Grocery Shop Safely with These 10 Tips to Protect Your Health

April 10, 2020

For many of us, the COVID-19 pandemic has changed almost every part of our lives, especially how we shop for groceries. Even our grocery stores look different: some have long lines outside, bare shelves, shoppers and staff wearing masks and gloves, and sneeze guards at the register.

Understandably, you may be dreading your next shopping trip and worried about how safe your groceries are. These ten tips will help you protect your health, as well as the health of those in your community.

 

1. Don’t Hoard

Comprando de manera segura

Don’t worry, there won’t be a food shortage.Stock your kitchen with non-perishable dry staples (rice, beans, peanut butter, canned goods) in addition to fresh and healthy fare. Many families and vulnerable seniors may not be able to get out to the markets or afford to buy two weeks of groceries at once, so be respectful and only get what you need for the immediate future.

 

2. Go to the Market When It Will Be Less Crowded

Compra de manera segura

Morning is usually a good time, but many stores now have special early hours for senior shoppers, so call before you go. Even if your kids are home from school, shop by yourself to make it safer for everyone.

 

3.   Wear a Mask

Compra de manera segura

LA Mayor Eric Garcetti has recommended we all wear masks or face coverings when we are out in public. If you don’t have one, there are instructions online for how to make your own.

There has been discussion about whether wearing gloves makes a difference in protecting against the spread of coronavirus. If you do choose to wear them, experts agree that you shouldn’t reuse disposable gloves; for every use, always wear a fresh pair. You may also use durable gloves that can be cleaned after every use. Either way, you still need to wash your hands frequently.

 

4.   Prepare a Grocery List in Advance

Compra de manera segura

Sticking to a pre-planned list will help you get in, get what you need, and get out as fast as possible.

 

5. Look with Your Eyes, Not Your Hands

Safely Grocery Shop

Don’t pick anything up unless you’re going to buy it.

 

6. Maintain Your Distance

Safely Grocery ShopKeep at least 6 feet between you and other shoppers and store employees.

 

7. Continue to Make Healthy Choices

Staying healthy may be one way to protect yourself from COVID-19, so stick with nutritious food choices:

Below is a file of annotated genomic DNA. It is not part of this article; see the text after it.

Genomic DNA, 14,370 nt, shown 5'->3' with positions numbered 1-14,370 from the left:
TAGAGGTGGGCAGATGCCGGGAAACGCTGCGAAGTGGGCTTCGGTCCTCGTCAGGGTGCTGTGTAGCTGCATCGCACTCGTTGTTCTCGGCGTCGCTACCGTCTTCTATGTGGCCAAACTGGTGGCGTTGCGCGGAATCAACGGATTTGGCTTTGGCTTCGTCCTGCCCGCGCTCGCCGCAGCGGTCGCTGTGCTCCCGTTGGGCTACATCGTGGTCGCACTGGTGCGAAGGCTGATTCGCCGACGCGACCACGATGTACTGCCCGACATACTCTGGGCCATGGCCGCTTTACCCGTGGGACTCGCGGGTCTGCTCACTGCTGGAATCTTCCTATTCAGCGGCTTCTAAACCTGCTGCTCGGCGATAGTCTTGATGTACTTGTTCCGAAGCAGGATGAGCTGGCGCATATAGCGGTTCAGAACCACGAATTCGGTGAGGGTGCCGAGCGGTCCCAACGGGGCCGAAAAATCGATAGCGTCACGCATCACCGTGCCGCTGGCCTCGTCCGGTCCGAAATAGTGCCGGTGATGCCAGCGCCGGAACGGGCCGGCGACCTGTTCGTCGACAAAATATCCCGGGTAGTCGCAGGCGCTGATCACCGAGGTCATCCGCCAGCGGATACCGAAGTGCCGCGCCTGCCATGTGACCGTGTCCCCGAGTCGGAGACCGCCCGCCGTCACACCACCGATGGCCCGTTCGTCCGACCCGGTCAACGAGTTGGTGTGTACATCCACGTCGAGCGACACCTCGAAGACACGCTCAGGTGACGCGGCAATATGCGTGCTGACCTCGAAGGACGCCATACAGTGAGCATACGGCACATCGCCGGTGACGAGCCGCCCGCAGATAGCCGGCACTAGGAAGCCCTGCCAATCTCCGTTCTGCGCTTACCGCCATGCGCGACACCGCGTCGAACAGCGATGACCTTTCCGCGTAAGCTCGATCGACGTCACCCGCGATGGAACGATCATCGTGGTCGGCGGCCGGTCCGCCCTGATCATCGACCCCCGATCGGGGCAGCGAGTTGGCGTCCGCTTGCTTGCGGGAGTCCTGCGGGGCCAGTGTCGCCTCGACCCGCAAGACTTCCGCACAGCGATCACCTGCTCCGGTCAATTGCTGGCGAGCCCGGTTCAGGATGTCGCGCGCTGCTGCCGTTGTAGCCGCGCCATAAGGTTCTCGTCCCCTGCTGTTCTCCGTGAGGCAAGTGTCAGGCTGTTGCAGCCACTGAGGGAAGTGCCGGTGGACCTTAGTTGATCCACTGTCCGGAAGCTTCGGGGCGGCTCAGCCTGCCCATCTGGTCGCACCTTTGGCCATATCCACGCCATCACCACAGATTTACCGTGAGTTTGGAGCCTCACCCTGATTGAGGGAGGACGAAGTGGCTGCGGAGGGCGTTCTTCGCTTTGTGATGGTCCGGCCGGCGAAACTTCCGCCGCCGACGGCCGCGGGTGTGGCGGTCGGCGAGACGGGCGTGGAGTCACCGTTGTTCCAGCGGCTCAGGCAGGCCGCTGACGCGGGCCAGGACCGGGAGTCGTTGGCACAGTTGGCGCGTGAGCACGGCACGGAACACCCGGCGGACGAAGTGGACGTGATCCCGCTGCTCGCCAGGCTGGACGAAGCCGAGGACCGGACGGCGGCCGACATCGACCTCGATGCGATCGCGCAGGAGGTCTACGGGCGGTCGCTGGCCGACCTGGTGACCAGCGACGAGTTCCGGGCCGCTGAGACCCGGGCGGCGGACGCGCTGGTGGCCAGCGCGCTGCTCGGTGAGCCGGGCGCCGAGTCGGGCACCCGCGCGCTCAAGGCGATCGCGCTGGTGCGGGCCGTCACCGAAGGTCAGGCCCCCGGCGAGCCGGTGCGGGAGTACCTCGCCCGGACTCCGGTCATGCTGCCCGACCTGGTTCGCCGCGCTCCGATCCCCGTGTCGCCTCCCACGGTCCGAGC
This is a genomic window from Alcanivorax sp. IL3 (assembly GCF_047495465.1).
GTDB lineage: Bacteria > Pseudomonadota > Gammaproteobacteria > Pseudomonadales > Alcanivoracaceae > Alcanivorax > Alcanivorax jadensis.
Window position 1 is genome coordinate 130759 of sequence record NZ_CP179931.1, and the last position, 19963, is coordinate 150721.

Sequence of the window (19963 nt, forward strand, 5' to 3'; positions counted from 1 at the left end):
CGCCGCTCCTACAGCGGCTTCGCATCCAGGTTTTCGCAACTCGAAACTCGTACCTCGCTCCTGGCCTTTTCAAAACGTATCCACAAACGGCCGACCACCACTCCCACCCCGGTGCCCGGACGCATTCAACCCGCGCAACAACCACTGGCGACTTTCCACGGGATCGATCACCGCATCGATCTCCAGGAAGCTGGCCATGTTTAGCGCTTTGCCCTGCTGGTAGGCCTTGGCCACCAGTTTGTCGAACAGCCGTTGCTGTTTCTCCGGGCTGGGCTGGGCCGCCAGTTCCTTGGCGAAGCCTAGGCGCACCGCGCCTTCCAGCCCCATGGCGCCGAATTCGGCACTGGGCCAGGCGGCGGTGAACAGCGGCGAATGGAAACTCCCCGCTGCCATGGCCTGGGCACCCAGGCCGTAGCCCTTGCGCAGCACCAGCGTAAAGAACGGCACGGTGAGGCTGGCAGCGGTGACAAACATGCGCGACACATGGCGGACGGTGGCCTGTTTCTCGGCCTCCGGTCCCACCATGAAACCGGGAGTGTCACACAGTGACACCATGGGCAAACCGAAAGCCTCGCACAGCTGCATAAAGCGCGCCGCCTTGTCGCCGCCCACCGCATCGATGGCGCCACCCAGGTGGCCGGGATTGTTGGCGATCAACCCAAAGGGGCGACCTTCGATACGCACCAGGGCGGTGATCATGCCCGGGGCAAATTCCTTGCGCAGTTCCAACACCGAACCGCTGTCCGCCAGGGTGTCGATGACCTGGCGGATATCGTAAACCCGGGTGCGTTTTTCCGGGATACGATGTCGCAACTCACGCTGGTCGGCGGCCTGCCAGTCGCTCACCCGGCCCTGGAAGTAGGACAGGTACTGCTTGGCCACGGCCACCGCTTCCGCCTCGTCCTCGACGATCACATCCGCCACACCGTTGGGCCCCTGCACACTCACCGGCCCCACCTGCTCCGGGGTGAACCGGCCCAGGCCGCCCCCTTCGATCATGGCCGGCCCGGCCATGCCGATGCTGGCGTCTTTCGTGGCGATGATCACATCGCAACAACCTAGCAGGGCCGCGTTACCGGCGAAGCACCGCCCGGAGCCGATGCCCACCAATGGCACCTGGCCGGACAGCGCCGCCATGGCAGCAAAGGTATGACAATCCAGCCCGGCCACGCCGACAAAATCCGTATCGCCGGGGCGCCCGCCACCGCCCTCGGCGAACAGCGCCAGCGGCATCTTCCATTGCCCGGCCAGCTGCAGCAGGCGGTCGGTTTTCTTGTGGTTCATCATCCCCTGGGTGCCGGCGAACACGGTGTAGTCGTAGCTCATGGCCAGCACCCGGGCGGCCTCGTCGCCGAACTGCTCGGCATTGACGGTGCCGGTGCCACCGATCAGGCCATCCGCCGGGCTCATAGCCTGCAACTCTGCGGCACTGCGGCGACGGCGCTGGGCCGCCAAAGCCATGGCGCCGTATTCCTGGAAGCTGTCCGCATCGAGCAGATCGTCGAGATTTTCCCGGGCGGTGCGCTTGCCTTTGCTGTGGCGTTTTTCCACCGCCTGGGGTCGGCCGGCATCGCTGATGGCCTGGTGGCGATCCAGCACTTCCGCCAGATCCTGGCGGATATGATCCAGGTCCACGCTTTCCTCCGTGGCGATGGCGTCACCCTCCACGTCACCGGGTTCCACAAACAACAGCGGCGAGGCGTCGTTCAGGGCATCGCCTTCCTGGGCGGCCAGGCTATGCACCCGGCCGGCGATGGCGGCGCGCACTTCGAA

Choose plenty of seasonal fruits and vegetables. Fresh is best, but frozen produce is also full of nutrients.

• If you can’t find fresh or frozen, pick canned fruits with low or no sugar and look for low-sodium options for canned vegetables.

• Select lean cuts of meat.

• Avoid processed foods.

• Water should be your family’s drink of choice.

• Keep sodas, juices, and sugar-sweetened beverages to a minimum.

 

8. Pay with a Credit or Debit Card

Safely Grosery shop paying with credit card

Save your cash and pay with a card instead, since paper money can spread germs.

 

9. Wipe Down Your Packages Before You Put Them Away

Safely Grocery Wipe Down Your Package

Every time you go to a market and make purchases, follow these steps:

• As soon as you get home, wash your hands.

• Wipe all plastic, glass, and metal containers with a disinfecting wipe or a bleach solution (five tablespoons of bleach to a gallon of water).

• Thoroughly wash all produce with water only: soap or bleach could leave a residue that may be harmful if swallowed.

• Once you’ve finished, wash your hands again.

 

10. Show Courtesy and Appreciation to Supermarket Employees

Grocery Shop

Supermarket workers are some of those at highest risk for getting the virus, so they’re under a lot of stress. Show them some gratitude by smiling, being patient, and saying “thank you.” You benefit from showing kindness, too: being kind can help lower your blood pressure, decrease pain and inflammation, and make you happier.

 

Having Trouble Adjusting to the New Normal?

Even if you’re the head of a family, you need to make time to take care of your mental and physical health. If you’re experiencing persistent or severe anxiety or depression, or if you find yourself turning to drugs and alcohol, contact our Behavioral Health Services at (855) 425-1777.

 

Sign Up for Articles

Sign up to receive email updates on the information that matters to you and those you love.

COVID-19, Flu, Allergies or a Cold? A Helpful Guide to Knowing the Difference

March 17, 2020

In Southern California, flu season seems to last longer and longer each year. Thanks to drier winters and less rain, allergy season starts earlier every year. And at the moment, our nation is justifiably worried about COVID-19, commonly referred to as coronavirus.

If you’ve got a sniffly nose, a sore throat, and a fever, you may not be 100% sure what you have. We’re here with information that will hopefully put your worries at ease, and help you determine what kind of care you need.

 

Are Coronavirus and COVID-19 the Same?

Coronavirus

Not exactly. Coronavirus refers to a large family of viruses. Some of these viruses make people sick with the common cold. COVID-19 is the name of the disease we’ve all heard about. The type of coronavirus that causes COVID-19 is so new, we still don’t know very much about it.

 

COVID-19 vs. the Flu (influenza)

When we started to learn about COVID-19, many people compared it to influenza, most commonly known as the flu, in terms of symptoms and how it spreads. Both are infectious respiratory illnesses, but they’re caused by entirely different viruses.

Symptoms in common: Both illnesses cause fever, cough, shortness of breath, difficulty breathing, body aches, fatigue, and even vomiting or diarrhea. Symptoms can be mild or severe and turn into pneumonia. Both can be fatal.

It may be possible for a sick person to have symptoms so mild, they don’t realize they have the disease, and so they may walk around spreading the virus to healthy people.

How the diseases spread: Both can be spread from person to person from the droplets that come from sneezing, coughing or even talking.

AND: Experts believe that COVID-19 is powerful enough to live on surfaces long after the infected person is no longer present.

Be proactive: Vaccinations are highly effective at preventing the flu. That’s why we strongly recommend everyone in your family get their shots every year.

Unfortunately, there still isn’t a vaccine for COVID-19 yet. Your best bet for preventing it is proper handwashing, staying home if you’re sick, and social isolation.